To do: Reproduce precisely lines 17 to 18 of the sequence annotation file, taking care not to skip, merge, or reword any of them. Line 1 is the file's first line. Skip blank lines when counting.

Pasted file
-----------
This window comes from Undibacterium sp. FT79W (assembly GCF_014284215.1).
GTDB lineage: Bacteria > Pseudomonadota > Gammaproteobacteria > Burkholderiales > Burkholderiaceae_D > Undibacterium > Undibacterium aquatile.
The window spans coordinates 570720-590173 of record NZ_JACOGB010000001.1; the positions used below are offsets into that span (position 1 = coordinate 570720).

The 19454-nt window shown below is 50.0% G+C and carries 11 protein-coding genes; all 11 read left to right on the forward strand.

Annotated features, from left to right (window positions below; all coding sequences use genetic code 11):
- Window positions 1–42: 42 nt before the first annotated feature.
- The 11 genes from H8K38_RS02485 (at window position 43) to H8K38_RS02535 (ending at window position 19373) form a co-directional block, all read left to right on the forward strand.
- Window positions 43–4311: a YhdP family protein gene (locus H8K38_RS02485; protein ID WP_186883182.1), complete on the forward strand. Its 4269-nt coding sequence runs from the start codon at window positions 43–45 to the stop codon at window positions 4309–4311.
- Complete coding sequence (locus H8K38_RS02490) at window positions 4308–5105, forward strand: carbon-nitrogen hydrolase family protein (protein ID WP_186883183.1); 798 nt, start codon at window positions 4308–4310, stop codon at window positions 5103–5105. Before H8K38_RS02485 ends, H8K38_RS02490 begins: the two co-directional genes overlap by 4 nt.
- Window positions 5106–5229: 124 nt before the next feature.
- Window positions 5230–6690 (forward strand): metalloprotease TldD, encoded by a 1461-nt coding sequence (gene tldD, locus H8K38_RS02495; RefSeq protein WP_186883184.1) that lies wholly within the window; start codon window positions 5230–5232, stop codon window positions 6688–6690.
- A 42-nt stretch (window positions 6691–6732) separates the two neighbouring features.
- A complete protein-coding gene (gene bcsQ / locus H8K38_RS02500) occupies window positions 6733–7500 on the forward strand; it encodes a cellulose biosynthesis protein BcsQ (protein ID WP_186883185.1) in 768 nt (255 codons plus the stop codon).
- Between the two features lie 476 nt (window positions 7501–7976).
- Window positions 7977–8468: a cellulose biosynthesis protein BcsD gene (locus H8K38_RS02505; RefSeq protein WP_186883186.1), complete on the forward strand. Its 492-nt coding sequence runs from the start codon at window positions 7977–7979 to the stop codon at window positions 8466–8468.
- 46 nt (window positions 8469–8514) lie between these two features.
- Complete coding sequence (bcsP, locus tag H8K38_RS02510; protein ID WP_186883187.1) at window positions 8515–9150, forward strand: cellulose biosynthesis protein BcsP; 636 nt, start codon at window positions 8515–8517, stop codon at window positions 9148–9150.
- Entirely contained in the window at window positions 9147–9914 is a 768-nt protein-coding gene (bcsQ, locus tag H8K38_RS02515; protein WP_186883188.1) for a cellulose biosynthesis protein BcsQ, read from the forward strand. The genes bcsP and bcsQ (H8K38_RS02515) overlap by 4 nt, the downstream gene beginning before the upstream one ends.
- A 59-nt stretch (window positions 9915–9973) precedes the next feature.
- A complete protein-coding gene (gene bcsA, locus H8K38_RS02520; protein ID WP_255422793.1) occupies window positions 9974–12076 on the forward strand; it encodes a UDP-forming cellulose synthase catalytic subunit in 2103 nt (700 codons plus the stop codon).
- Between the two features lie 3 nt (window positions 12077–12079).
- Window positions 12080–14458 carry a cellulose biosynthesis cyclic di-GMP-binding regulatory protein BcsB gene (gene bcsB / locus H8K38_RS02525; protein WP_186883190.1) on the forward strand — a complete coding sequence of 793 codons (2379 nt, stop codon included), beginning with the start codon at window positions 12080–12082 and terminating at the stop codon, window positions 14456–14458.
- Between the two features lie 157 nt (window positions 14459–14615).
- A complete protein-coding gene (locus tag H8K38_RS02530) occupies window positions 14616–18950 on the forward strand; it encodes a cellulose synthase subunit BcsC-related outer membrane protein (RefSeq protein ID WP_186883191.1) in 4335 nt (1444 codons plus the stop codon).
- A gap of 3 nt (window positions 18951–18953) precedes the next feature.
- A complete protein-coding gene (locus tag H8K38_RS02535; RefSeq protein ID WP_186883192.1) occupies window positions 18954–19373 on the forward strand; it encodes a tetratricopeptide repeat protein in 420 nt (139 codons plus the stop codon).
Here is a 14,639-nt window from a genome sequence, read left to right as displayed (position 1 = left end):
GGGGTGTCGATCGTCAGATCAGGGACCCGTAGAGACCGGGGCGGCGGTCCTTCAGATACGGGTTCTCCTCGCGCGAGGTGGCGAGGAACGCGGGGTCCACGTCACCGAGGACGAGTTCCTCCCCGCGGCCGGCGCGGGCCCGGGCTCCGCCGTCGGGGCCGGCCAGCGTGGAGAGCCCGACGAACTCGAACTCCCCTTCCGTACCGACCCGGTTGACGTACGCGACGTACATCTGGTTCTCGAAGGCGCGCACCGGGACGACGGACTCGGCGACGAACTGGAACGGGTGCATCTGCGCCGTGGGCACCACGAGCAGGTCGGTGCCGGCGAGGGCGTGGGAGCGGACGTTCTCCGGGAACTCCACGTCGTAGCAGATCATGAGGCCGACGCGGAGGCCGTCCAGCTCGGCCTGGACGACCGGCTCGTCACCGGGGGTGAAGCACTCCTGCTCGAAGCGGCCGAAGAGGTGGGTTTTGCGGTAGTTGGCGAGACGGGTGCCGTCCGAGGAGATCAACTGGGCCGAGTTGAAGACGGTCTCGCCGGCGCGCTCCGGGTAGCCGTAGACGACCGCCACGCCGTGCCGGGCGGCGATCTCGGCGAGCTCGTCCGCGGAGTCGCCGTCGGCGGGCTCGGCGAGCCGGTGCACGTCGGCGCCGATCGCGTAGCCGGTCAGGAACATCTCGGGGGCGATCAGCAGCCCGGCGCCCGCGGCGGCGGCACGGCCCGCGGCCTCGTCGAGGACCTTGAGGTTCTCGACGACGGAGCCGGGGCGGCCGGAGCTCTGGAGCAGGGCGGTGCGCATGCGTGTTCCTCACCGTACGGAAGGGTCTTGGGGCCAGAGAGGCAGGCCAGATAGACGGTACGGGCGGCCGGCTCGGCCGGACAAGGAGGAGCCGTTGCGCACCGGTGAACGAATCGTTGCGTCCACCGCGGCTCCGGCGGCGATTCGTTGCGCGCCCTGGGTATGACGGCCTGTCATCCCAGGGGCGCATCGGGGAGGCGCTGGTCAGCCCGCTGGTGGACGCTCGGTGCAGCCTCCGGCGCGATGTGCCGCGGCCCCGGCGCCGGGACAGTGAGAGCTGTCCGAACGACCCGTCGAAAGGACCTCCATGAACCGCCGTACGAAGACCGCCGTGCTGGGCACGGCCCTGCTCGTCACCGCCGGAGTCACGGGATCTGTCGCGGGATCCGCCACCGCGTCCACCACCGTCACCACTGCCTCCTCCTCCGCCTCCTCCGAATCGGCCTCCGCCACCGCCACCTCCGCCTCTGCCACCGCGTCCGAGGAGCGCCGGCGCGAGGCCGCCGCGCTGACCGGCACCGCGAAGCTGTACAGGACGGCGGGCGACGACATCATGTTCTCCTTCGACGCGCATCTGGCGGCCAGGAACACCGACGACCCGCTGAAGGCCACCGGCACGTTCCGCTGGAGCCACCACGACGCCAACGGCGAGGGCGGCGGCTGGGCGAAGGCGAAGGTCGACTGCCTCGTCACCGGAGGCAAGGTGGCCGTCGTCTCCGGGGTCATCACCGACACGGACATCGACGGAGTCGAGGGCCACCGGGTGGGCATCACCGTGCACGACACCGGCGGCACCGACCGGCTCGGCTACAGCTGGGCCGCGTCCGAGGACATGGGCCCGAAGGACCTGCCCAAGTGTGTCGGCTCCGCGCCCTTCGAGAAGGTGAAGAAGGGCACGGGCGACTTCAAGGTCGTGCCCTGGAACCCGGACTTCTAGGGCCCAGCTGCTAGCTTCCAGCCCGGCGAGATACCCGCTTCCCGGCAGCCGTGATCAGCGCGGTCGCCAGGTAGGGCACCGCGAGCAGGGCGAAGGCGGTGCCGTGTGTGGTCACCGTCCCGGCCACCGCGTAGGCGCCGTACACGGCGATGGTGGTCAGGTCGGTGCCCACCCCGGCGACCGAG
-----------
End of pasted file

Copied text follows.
- Complete coding sequence (bcsP, locus tag H8K38_RS02510; protein ID WP_186883187.1) at window positions 8515–9150, forward strand: cellulose biosynthesis protein BcsP; 636 nt, start codon at window positions 8515–8517, stop codon at window positions 9148–9150.
- Entirely contained in the window at window positions 9147–9914 is a 768-nt protein-coding gene (bcsQ, locus tag H8K38_RS02515; protein WP_186883188.1) for a cellulose biosynthesis protein BcsQ, read from the forward strand. The genes bcsP and bcsQ (H8K38_RS02515) overlap by 4 nt, the downstream gene beginning before the upstream one ends.